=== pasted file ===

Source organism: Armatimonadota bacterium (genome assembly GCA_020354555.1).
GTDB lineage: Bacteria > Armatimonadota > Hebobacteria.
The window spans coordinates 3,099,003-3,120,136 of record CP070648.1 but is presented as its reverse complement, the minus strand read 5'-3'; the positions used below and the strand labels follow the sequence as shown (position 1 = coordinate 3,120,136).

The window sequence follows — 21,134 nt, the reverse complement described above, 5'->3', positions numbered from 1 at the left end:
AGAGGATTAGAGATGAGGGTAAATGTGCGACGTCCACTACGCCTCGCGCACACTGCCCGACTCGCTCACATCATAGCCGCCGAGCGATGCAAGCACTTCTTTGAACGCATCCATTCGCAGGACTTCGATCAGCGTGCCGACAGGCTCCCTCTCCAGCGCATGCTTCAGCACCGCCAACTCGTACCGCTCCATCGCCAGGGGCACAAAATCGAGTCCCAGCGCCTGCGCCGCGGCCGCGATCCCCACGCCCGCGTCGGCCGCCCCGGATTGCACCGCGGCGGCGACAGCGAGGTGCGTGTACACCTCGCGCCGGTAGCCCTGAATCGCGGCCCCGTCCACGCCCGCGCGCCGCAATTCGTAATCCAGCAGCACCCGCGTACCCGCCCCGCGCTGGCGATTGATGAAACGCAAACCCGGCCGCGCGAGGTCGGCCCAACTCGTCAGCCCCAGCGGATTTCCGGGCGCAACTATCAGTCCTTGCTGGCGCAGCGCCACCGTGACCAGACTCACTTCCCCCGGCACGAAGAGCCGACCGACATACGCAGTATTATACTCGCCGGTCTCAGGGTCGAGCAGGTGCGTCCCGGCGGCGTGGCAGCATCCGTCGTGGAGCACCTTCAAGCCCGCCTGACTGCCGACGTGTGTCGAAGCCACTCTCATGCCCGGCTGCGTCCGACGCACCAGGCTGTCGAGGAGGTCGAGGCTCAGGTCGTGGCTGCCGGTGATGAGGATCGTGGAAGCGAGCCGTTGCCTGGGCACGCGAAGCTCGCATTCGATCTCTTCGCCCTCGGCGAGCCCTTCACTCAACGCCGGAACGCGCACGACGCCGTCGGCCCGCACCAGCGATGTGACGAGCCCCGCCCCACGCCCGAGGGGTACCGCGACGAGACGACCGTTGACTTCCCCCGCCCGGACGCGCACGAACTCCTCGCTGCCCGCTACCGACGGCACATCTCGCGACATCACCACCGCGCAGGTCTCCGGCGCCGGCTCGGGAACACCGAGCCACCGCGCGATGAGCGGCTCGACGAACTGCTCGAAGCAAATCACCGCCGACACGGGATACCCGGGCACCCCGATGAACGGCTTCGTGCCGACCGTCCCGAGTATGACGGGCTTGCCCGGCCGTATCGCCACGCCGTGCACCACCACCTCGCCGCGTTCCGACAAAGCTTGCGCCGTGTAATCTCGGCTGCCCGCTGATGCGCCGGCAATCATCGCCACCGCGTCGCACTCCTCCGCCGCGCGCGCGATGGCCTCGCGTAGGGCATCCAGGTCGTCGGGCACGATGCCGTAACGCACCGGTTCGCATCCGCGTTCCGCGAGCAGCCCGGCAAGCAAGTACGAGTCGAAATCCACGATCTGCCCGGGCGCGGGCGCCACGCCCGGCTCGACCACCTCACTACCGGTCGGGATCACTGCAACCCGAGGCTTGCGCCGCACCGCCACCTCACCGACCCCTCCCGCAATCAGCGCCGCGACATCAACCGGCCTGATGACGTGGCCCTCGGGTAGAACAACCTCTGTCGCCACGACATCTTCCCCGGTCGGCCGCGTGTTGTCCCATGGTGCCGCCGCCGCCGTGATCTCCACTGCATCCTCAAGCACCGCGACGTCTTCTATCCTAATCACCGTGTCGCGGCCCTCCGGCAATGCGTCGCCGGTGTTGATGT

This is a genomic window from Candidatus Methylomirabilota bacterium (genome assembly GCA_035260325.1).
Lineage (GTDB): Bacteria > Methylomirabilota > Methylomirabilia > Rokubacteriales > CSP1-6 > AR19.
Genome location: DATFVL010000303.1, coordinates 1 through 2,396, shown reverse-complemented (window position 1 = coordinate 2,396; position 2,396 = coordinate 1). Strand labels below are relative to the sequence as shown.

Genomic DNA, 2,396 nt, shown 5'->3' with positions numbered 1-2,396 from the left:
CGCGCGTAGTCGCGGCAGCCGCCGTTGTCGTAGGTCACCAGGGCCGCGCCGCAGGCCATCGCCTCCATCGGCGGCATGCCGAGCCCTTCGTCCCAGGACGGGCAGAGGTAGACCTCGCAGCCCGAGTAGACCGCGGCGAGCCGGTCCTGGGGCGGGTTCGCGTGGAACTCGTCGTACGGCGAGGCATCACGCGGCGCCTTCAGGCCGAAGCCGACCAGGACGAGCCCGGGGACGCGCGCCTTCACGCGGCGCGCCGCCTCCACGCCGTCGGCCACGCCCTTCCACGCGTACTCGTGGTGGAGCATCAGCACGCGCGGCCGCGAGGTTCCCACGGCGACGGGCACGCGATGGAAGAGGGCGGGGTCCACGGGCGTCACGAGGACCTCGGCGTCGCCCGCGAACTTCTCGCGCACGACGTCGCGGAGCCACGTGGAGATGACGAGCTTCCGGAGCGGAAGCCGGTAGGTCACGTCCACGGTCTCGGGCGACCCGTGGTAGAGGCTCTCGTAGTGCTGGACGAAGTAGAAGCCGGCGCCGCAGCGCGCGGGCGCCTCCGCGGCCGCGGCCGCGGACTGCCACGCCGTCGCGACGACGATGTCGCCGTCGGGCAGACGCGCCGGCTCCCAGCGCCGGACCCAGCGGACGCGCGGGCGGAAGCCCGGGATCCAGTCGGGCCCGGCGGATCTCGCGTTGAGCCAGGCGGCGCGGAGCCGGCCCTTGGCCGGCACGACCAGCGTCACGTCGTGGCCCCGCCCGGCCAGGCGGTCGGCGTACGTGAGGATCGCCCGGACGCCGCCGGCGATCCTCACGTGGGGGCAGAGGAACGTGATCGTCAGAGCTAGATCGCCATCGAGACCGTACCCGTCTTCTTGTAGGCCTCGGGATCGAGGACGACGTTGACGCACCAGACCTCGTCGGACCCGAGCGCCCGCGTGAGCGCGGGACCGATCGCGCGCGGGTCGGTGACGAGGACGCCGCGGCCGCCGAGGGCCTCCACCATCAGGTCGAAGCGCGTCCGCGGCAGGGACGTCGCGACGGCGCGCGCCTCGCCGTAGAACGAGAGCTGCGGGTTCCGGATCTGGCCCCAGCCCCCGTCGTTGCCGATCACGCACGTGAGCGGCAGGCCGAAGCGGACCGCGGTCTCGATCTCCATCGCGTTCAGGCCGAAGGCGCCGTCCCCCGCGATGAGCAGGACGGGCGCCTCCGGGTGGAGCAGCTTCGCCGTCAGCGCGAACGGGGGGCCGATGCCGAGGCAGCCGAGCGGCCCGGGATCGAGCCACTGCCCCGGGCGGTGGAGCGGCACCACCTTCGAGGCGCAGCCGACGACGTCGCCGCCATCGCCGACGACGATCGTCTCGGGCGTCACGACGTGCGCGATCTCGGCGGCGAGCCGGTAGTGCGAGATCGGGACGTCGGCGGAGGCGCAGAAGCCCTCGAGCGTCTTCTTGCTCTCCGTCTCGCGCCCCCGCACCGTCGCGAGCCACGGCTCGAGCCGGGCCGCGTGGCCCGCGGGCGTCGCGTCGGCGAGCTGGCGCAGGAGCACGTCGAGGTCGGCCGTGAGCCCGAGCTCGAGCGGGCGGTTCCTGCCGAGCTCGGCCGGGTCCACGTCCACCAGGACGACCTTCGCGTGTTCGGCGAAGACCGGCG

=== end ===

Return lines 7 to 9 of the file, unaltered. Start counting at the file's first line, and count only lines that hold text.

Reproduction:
Lineage (GTDB): Bacteria > Methylomirabilota > Methylomirabilia > Rokubacteriales > CSP1-6 > AR19.
Genome location: DATFVL010000303.1, coordinates 1 through 2,396, shown reverse-complemented (window position 1 = coordinate 2,396; position 2,396 = coordinate 1). Strand labels below are relative to the sequence as shown.

Genomic DNA, 2,396 nt, shown 5'->3' with positions numbered 1-2,396 from the left: